Most of our body parts have a constant turnover of cells due to normal wear and tear. For example, skin cells, blood cells, and cells in the mouth, food and windpipe all have a turnover. The body generates new cells to replace these worn-out cells through special reservoir cells known as stem cells, which have an unlimited potential for regeneration. These cells are called adult stem cells, and have two main functions. Firstly, they help maintain the cell population by replacing worn-out cells with new ones to ensure survival of a tissue, organ, or an organism. Secondly, they serve to repair tissues or organs where cells are lost due to injury or disease.
There are two types of stem cells - adult and embryonic. Adult stem cells are committed to generate cells for their respective organs or tissues. They are already specialized according to their area and location and their scope is limited: skin cells will only become skin, cartilage will only become cartilage.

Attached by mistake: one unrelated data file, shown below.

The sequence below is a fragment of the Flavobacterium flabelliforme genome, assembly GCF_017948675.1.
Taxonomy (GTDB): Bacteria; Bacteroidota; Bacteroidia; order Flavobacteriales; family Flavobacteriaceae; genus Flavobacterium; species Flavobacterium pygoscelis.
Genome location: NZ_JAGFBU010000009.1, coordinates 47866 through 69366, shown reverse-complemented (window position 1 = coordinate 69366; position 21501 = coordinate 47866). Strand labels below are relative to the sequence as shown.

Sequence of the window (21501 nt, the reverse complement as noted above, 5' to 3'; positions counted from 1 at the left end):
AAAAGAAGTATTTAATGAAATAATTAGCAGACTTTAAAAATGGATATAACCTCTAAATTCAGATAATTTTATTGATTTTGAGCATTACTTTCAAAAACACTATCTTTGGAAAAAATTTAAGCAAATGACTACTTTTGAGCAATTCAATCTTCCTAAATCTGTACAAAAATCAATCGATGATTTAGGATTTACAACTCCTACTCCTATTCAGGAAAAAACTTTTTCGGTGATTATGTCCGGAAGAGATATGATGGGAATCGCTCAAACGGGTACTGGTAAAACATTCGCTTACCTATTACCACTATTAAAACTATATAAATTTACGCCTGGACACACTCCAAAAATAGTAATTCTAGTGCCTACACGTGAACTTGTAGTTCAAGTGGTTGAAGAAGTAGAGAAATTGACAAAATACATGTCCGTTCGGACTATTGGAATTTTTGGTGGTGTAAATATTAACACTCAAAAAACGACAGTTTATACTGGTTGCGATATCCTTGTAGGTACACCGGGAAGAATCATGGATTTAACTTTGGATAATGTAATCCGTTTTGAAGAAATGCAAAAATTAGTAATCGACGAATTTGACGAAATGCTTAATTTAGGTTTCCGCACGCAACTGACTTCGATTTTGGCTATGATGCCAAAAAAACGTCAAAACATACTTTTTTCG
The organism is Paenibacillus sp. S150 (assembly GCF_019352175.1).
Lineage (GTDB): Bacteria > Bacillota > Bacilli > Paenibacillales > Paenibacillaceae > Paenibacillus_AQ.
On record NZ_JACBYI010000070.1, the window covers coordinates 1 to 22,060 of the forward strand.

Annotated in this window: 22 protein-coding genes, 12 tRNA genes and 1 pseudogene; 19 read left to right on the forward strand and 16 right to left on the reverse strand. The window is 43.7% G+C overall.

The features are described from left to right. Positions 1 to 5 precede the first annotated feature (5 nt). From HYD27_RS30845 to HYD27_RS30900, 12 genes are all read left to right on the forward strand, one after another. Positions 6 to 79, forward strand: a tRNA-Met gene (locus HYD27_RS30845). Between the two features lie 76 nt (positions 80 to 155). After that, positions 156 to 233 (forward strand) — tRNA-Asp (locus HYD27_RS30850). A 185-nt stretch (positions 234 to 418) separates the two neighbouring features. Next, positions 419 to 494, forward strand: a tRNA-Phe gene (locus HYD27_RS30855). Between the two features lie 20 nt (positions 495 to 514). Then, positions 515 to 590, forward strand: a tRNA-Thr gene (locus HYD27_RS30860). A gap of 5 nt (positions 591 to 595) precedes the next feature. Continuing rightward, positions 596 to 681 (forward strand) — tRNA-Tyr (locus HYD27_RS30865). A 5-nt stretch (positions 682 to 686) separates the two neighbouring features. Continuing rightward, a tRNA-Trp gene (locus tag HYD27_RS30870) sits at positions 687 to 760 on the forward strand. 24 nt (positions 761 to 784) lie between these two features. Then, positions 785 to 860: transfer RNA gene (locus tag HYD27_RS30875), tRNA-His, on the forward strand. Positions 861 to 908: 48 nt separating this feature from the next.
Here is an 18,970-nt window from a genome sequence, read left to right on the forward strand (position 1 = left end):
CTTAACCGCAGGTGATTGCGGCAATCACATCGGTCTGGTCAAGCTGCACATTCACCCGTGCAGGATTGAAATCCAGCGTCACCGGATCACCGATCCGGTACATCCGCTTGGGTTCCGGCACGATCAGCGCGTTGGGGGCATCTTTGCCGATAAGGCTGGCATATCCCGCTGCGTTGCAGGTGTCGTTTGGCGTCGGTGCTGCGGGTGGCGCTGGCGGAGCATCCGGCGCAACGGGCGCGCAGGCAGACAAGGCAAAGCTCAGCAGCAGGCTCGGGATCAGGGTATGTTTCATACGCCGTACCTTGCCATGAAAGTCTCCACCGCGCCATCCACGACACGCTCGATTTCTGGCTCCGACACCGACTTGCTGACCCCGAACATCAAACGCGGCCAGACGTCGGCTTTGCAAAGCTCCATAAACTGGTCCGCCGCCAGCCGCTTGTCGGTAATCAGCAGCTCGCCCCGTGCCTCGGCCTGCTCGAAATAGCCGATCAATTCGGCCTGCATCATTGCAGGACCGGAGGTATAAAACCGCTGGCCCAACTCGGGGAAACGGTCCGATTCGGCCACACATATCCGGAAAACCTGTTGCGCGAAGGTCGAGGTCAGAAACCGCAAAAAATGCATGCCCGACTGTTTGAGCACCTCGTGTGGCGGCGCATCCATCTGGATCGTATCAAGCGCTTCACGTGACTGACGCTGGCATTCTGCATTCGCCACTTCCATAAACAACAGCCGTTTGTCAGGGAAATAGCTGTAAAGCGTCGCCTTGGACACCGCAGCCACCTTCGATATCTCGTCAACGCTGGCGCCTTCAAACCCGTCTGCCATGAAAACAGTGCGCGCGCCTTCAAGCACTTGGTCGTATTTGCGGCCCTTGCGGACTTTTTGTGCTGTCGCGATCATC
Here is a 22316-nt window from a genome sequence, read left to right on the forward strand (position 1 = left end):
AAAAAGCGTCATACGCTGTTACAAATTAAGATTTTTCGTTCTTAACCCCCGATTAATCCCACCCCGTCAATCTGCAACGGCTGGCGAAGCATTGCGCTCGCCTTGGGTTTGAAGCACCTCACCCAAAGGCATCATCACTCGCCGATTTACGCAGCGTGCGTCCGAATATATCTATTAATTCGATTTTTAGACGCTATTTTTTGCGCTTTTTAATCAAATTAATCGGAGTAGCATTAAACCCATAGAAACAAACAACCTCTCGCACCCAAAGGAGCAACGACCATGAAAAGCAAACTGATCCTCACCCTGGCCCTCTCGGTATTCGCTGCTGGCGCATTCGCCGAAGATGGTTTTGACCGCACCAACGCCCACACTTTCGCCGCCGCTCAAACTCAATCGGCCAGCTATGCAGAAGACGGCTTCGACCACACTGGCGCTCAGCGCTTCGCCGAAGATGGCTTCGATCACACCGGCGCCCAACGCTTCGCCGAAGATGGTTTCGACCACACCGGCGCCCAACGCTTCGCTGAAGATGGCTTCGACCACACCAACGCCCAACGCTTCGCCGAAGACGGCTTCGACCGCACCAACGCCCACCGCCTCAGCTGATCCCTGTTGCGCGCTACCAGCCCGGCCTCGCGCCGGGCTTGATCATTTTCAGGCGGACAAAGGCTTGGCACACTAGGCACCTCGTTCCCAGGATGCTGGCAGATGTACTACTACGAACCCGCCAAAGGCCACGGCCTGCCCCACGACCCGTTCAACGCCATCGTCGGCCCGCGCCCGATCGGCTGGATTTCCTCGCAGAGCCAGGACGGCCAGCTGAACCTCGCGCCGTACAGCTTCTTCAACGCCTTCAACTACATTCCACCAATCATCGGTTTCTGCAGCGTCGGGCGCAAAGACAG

Embryonic stem cells, however, are undifferentiated cells that can develop into any type of adult cell in an appropriate environment or 'culture.' Embryonic stem cell research and its clinical application is still a subject of intense study the world over. L V Prasad Eye Institute does NOT do any embryonic stem cell work.
Sometimes due to injury, infection or disease in any part of the body, the stem cells may become excessively damaged, leading to an unusual or unrealistic demand for regeneration of new cells. In such cases the body may not be able to generate enough cells required to repair the damaged organ. This leads to a deficiency of cells and consequent dysfunction of the affected tissue or organ.